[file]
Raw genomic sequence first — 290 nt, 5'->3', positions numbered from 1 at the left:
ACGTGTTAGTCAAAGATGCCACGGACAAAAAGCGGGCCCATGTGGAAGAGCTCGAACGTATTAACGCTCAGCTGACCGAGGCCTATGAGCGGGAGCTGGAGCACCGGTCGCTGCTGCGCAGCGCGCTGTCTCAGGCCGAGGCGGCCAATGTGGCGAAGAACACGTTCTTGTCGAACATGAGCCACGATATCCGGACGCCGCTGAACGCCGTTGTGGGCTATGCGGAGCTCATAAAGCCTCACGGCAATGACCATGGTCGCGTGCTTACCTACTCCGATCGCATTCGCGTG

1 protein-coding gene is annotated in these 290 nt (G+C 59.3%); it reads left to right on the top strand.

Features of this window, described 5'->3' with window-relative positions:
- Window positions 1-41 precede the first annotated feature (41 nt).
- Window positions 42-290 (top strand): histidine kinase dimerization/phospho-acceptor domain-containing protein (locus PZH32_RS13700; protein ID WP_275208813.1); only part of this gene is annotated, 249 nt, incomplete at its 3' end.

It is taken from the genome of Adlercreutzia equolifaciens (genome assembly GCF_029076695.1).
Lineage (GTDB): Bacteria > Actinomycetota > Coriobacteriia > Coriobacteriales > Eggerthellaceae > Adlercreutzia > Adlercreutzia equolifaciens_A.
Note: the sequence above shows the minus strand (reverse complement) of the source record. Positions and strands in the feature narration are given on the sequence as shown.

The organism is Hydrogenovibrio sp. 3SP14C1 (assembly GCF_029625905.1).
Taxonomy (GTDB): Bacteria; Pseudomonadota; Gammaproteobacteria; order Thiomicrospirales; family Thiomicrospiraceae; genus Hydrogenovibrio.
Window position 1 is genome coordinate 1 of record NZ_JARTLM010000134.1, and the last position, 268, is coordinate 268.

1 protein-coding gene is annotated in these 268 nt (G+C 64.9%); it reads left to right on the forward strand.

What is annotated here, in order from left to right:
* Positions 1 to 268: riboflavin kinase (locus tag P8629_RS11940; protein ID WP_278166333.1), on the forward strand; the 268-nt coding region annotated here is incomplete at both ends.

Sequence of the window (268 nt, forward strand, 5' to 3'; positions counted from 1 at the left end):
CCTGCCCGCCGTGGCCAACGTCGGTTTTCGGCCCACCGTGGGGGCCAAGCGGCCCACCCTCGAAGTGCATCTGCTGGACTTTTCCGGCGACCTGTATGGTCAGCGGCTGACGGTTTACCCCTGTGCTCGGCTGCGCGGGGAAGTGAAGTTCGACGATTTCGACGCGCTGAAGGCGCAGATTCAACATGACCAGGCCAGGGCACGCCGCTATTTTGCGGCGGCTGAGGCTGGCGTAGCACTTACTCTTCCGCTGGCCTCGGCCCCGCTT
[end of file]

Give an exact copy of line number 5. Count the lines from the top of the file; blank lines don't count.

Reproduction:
- Window positions 1-41 precede the first annotated feature (41 nt).